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Release Date: September 28, 2016 at 2:00 PM EST
- Megan Douglas, JD (facilitator);
- Dominic Mack, MD, MBA, Director, National Center for Primary Care
- Eric Conner, Co-founder, Healthify
- Marquesa Finch, Co-founder, P2Health
Health disparities have persisted for decades, but health information technology (HIT) has tremendous potential to advance health equity. As part of HIT week, this webinar will highlight four ways in which technology is being used to address health disparities. Following the presentations, the speakers will discuss challenges, policy impacts and future directions for their work.
1) Identify specific examples of health IT being leveraged to address health disparities.
2) Identify policy facilitators and barriers to maximizing health IT’s potential to advance health equity.
This course should take approximately 60 minutes to complete.
Dominic Mack MD, MBA, Principal Investigator
Dominic Mack, a native of Augusta, Georgia, earned his Bachelor of Science degree from Paine College in Augusta, GA and his Medical Doctorate from Meharry Medical College in Nashville, TN. He completed his residency in Family Medicine at Morehouse School of Medicine in Atlanta GA. Dr. Mack practiced at Southside Community Health Center in Atlanta for eleven years where he served as Chief Medical Officer during his tenure, then returned to Morehouse School of Medicine in 2001 as an Assistant Professor in the Department of Family Medicine. While at Morehouse he served as the Medical Director for the Family Medicine Department and later became the Associate Chair of Clinical Affairs. Dr. Mack currently serves as Director of the National Center for Primary Care at Morehouse School of Medicine, and as the Executive Medical Director and Principal Investigator of the Georgia Health Information Technology Extension Center (GA-HITEC).
Megan Douglas, JD
Megan Douglas is the Associate Project Director of Health Information Technology Policy in the National Center for Primary Care at Morehouse School of Medicine (MSM) in Atlanta, GA. She is a licensed attorney and focuses on health policy and its impact on individuals from underserved communities. She was a 2012-13 Health Policy Leadership Fellow in the Satcher Health Leadership Institute at MSM. Megan has worked on health policy issues related to neuro-developmental disabilities, HIV and AIDS discrimination, racial and ethnic health disparities, and individuals identifying as LGBT. With the TCC, she is studying the impact of Health Information Technology (HIT) policies on health disparities and is identifying ways to improve these policies to advance health equity.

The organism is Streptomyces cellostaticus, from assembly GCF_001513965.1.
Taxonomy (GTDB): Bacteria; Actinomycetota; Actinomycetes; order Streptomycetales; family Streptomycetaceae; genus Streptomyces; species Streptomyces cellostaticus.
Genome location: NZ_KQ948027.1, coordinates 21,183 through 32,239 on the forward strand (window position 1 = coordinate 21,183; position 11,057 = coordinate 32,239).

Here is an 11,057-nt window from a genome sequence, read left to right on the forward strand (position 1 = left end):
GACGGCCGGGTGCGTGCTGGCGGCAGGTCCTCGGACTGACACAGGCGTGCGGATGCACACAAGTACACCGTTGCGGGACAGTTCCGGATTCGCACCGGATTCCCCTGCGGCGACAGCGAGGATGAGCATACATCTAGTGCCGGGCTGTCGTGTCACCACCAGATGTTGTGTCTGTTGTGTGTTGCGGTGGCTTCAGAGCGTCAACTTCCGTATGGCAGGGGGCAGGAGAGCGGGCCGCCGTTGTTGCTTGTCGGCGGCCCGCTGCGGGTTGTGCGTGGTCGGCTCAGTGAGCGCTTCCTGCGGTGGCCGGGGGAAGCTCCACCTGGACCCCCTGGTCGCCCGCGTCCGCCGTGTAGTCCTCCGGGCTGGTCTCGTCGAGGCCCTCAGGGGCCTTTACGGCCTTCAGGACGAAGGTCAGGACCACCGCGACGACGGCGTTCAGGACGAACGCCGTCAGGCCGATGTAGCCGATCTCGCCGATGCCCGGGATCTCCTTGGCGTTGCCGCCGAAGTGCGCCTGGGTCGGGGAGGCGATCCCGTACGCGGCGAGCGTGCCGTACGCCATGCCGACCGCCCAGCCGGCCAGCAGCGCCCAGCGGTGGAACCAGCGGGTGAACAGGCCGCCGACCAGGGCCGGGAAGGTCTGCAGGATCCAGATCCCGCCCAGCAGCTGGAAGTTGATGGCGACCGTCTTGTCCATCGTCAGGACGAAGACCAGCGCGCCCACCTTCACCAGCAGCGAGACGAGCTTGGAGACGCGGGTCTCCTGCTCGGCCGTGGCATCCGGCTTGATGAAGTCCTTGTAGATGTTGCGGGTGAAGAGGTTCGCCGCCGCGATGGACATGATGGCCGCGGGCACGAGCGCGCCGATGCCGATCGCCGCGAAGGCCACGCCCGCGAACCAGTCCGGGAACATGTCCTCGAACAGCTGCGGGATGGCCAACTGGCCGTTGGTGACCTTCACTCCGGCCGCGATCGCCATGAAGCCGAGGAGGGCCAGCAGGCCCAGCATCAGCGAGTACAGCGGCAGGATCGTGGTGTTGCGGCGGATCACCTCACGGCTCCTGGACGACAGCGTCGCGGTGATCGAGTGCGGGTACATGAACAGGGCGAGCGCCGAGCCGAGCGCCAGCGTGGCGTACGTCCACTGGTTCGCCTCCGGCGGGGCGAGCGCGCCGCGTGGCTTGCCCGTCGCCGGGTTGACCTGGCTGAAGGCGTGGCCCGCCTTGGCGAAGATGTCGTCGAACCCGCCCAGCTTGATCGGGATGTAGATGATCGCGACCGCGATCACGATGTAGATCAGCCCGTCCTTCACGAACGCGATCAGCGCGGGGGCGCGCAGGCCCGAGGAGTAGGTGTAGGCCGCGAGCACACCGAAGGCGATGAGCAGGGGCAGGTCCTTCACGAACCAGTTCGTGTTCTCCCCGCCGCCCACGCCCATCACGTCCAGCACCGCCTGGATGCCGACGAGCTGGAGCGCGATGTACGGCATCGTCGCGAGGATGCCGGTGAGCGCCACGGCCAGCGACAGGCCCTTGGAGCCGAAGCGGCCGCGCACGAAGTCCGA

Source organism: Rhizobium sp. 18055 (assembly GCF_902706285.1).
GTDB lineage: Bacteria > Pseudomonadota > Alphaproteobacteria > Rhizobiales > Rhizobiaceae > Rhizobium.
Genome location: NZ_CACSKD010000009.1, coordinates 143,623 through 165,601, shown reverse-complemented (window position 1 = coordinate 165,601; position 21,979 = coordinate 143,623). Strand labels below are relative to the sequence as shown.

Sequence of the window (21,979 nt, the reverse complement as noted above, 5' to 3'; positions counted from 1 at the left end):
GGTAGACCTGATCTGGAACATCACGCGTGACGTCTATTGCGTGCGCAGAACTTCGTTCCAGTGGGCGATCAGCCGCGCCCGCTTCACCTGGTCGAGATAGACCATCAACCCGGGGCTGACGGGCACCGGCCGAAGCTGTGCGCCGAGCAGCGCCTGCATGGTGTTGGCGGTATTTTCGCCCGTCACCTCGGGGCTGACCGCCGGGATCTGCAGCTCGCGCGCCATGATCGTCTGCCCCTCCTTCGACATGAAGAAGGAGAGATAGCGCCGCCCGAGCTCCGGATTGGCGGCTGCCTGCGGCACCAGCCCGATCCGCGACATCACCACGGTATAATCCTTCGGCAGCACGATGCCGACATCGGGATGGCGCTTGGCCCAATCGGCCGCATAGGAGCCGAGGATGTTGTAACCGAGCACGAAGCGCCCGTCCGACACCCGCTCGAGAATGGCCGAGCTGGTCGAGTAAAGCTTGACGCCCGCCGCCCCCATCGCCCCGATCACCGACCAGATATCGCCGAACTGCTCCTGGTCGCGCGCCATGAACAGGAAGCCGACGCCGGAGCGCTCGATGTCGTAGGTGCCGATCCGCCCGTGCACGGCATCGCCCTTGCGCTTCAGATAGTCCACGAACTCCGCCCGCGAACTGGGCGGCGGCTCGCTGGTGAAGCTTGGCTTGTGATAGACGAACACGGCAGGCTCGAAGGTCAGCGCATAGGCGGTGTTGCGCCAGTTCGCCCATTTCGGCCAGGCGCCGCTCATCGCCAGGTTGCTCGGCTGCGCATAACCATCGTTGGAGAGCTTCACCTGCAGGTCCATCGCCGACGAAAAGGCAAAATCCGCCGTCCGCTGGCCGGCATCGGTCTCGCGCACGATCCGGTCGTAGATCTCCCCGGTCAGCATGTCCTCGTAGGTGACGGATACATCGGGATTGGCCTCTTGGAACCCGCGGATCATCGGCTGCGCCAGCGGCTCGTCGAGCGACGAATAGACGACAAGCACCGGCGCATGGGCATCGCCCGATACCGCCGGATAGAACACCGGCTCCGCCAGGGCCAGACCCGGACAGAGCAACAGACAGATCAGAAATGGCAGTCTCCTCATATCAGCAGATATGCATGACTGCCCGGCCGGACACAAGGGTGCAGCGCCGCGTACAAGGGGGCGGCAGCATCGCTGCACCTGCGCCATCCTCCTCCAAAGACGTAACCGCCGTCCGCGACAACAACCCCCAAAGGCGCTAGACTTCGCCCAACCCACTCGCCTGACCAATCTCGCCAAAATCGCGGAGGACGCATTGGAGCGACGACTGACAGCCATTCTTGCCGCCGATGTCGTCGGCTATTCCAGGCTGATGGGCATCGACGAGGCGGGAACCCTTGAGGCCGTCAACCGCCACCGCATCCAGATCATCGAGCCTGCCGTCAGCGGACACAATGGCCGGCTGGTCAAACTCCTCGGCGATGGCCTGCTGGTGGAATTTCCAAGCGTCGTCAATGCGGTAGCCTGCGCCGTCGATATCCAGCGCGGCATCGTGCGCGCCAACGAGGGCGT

Marquesa Finch, MPH
Marquesa is cofounder of P2Health and was previously at the Kapor Center for Social Impact and Kapor Capital, working on improving diversity and inclusion in tech through entrepreneurship.
Marquesa’s introduction into tech began after graduate school while working with a global health organization in the Middle East to leverage technology in the refugee crisis–a milestone experience solidified her dedication to digital health for social impact. Upon returning from the Middle East, she continued to work in digital health at Kaiser Permanente building their first mobile analytics program and subsequently at various digital health earlystage startups. She is an active member of the tech community, especially within groups for women and underrepresented persons, and in 2012 cofounded Movement50, a new leaders group promoting diversity and social good in Oakland and San Francisco.
Marquesa studied Art History and Biology at the University of California, Santa Barbara and earned her Masters in Public Health (MPH) in Global Health at The George Washington University Milken Institute School of Public Health in Washington, D.C. Marquesa is a Bay Area native, a classical pianist, and a former ballerina.
Eric is focused on providing value to Medicaid managed care organizations, hospital systems, and safety net providers by addressing social determinants of health. Social determinants like food insecurity, substance abuse, and housing instability cost increase Medicaid costs by $85 billion due to avoidable hospitalizations. Eric works with healthcare companies to help them use Healthify in an effective manner that allows staff to track Medicaid beneficiaries’ social and behavioral health needs and connect them with the appropriate community services for care.
Eric was named one of the 97 most innovative entrepreneurs for his work on Healthify at TEDMED 2013. In 2014, he won the Health Initiative Matter Community Innovation Award from the Clinton Foundation along with the InvestMaryland Challenge on behalf of Healthify. This year, he is speaking at Health 2.0 about a project in South Carolina to screen uninsured patients for social determinants. He graduated Phi Beta Kappa from Johns Hopkins University in Baltimore, Maryland and is an Eagle Scout.
Leveraging Health IT to advance Health Equity
Funding disclosure statement - The project described was supported by the National Institute on Minority Health and Health Disparities (NIMHD) Grant Number U54MD008173, a component of the National Institutes of Health (NIH) and Its contents are solely the responsibility of the authors and do not necessarily represent the official views of NIMHD or NIH.